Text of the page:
A historic day for mental health!
Gov. Scott signs SB 7026 into law | March 9, 2018
This afternoon, Gov. Rick Scott signed into law SB 7026, which would make it easier for schools to identify students at risk of mental illness and intervene more quickly. The bill contained a number of controversial items including raising the age of gun purchases from 18 to 21 and the banning of bump stocks.
In his signing ceremony, Gov. Scott recognized the controversial nature of the bill, saying it’s time for us to put aside the divisiveness and work together. And, he added, there’s more work to do.
We agree. The NAMI family looks forward to continuing efforts to get mental health treatment and services to ALL Floridians.
SB 7026 is a good place to start — with our youth.
In the picture above, the governor is handing the pen to the mother of a student who perished at Marjory Stoneman Douglas High. Our thoughts and prayers are with the victims, the families, and the community as they heal in the days, weeks, months…and years…to come.
Click here for NAMI Florida’s press statement with others in the mental health community
Reasons we supported SB 7026
The bill contained some very troubling provisions for Democrats, Republicans, gun control advocates and even us mental health advocates. Some said it went too far; others said it didn’t go far enough.
The bill raises the age limit for gun purchases to 21 and bans bump stocks. It no longer requires teachers to be armed under a “marshal program” but allows school districts to appoint and train an eligible “school guardian” who would be armed. Teachers would be prohibited from being a school guardian.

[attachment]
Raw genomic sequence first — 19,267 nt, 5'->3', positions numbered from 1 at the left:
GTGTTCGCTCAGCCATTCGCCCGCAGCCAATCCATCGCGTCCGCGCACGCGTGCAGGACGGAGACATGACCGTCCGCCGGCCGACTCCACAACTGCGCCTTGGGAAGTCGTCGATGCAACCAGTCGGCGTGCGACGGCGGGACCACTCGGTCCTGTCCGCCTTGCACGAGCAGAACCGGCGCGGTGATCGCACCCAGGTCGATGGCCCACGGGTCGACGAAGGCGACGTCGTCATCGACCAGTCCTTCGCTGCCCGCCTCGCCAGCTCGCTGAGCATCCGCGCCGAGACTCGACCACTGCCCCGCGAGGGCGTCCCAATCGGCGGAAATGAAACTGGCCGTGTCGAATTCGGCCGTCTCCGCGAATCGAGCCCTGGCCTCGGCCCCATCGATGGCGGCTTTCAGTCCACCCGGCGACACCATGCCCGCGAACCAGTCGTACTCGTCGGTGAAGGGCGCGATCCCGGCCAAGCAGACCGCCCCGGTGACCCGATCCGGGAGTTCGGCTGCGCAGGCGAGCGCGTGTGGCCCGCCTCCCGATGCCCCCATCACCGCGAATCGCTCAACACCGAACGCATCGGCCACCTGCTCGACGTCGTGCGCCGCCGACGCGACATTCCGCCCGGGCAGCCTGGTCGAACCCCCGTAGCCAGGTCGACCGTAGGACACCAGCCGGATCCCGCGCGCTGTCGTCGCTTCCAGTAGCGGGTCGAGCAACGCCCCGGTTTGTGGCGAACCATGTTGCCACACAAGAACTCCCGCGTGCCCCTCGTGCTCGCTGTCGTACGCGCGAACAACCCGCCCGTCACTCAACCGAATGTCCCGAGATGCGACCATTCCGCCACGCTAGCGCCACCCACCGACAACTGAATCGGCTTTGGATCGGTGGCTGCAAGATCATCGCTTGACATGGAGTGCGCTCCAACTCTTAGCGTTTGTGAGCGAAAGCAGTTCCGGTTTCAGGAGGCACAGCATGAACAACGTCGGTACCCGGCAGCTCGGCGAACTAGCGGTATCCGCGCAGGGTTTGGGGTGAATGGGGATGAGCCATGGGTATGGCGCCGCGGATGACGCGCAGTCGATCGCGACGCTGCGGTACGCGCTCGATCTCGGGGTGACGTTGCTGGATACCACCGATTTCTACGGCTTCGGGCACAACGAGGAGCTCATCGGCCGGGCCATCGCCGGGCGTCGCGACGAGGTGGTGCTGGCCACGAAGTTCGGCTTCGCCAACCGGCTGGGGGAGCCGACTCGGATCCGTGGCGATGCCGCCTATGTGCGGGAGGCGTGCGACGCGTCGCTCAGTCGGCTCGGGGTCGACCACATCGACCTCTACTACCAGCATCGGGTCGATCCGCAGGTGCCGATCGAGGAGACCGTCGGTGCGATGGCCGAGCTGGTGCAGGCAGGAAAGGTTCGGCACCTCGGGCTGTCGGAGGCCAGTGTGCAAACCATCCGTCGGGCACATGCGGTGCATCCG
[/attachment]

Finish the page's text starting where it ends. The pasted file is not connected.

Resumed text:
The bill also addresses steps for removing firearms from the homes of individuals exhibiting violence and a pattern of mental health problems.
NAMI Florida did not get involved in the gun control portions of SB 7026. We are a mental health advocacy organization and only spoke in support of these and other mental health provisions of this bill:
- School districts could contract with Community Action Treatment (CAT) teams and creates them in at least 33 counties. CAT teams would provide intervention for students exhibiting serious emotional disturbances and signs of mental illness.
- Schools would be required to conduct public awareness programs that teach all students and teachers to recognize the signs of mental illness and how to get help.
- Schools would have intervention protocols (such as mobile crisis units) for students experiencing a mental health or substance abuse crisis.
- Schools would be required to hire or contract with community providers for mental health assessments, treatment, diagnoses, intervention and recovery services to students at high risk of a mental health or substance abuse diagnosis.
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NAMI Florida, Inc. | P.O. Box 961 | Tallahassee | FL 32302